I ask hon. Members to think carefully about what we will have to do—it will probably be unavoidable—in the next period to ensure that our energy is produced and used at the lowest carbon level. I believe that everyone on the Committee shares that aim and that CCS will be a most important part of that process. Having a strategy in place could enable us at least to recover substantially from the immense setback caused by the cancellation of the pilot projects and put us back on the road to being clear about what we need to do for the good of our energy-generating industries, our energy-intensive industries and the country as a whole.

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It is a pleasure to serve under your chairmanship, Mr Davies. I rise to speak in support of new clause 10, which stands in the names of my hon. Friends the Members for Southampton, Test and for Norwich South, and new clause 4.

No one doubts—at least, I hope not—that carbon capture and storage is accepted as a crucial element if we are to keep total global emissions within safe limits and avoid irreparable harm to our planet. As the executive director of the International Energy Agency, Maria van der Hoeven, says, it is essential. Different projections give slightly different numbers, but the broad scientific consensus is that the sequestration process should account for between a sixth and a fifth of the net reduction needed by 2050 if we are to keep global warming below 2° C, let alone the 1.5° C that emerged from Paris as a result of the efforts of the high ambition coalition, in which the UK was a leading player. I give the Government due credit for their role in that.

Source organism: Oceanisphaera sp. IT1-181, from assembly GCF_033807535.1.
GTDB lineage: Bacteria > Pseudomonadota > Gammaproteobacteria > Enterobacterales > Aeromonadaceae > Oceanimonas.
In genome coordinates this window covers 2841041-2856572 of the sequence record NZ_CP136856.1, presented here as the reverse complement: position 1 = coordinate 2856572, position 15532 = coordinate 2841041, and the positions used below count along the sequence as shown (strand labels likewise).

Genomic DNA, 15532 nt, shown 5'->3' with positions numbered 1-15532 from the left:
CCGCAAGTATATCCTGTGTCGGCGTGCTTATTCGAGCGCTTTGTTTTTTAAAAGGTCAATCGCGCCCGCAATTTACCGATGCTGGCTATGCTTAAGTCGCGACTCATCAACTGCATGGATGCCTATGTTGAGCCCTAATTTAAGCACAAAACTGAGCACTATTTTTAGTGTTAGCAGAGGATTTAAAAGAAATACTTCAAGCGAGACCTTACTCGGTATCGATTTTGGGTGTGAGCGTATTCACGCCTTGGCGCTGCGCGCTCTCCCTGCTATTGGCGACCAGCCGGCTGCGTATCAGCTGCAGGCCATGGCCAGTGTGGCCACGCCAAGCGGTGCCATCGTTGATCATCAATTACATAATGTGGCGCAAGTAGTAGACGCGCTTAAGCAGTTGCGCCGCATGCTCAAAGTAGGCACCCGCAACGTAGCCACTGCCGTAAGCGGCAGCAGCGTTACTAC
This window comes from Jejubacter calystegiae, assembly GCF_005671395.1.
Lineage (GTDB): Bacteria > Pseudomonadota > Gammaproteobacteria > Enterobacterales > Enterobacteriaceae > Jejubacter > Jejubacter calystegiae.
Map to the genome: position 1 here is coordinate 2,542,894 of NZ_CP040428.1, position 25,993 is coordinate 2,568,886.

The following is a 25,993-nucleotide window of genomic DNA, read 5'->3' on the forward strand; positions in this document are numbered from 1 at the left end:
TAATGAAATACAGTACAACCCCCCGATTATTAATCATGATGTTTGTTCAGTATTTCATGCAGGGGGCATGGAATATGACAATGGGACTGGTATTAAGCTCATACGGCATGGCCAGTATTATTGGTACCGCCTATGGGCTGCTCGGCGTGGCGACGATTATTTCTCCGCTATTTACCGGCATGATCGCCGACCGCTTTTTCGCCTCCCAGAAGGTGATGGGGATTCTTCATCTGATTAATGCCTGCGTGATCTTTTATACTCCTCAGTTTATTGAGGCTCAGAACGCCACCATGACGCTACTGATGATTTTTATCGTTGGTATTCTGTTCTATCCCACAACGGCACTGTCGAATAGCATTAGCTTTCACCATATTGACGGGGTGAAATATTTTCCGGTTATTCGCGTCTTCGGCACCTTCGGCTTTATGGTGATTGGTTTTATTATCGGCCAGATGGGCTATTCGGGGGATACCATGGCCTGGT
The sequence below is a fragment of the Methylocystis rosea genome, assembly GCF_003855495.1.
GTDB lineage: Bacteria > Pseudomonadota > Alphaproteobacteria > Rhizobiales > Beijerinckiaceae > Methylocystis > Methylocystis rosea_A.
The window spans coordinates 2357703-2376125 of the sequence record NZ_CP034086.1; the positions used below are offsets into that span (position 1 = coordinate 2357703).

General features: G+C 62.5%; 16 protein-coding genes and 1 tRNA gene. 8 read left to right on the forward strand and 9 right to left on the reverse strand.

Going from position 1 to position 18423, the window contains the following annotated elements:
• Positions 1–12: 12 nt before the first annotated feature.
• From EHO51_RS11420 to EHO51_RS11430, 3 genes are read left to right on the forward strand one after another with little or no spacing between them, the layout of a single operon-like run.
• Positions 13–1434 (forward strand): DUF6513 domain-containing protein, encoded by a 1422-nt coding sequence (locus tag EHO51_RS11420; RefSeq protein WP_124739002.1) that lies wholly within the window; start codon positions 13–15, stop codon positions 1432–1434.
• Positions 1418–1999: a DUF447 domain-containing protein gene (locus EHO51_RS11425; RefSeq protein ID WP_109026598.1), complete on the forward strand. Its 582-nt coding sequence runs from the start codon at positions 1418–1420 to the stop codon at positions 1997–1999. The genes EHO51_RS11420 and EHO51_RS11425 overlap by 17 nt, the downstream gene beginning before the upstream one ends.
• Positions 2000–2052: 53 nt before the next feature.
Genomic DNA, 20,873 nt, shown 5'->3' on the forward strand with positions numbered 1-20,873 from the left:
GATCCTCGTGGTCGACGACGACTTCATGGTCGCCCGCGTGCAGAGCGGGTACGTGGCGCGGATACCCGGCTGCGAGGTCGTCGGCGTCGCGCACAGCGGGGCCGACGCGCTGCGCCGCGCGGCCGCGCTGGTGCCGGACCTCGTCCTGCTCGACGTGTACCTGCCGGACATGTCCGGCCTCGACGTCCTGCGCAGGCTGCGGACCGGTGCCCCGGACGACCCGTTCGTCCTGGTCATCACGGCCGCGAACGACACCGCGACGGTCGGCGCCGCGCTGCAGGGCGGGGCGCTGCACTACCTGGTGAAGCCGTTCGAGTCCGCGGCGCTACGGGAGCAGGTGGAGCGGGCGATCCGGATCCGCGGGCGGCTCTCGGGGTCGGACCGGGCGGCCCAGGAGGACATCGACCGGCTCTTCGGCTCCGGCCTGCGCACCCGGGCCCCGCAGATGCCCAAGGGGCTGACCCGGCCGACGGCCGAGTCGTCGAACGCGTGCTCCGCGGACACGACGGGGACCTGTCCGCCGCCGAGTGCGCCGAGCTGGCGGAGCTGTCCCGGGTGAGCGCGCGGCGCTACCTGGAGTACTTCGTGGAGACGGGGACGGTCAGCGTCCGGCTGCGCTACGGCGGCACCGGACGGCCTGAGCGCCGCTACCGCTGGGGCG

I do not wholly endorse the view expressed by Sir David King, the former Government chief scientific adviser, who argued that

“CCS is the only hope for mankind”

but the consequences of not making sufficient progress are stark. As the Prime Minister put it in 2012 during an appearance before the Liaison Committee, if CCS is not available,

“you are in quite serious water, because you would be only relying on nuclear and renewables. If carbon capture and storage didn’t come forward and you had a very tough carbon target, you would have no unabated gas at all.”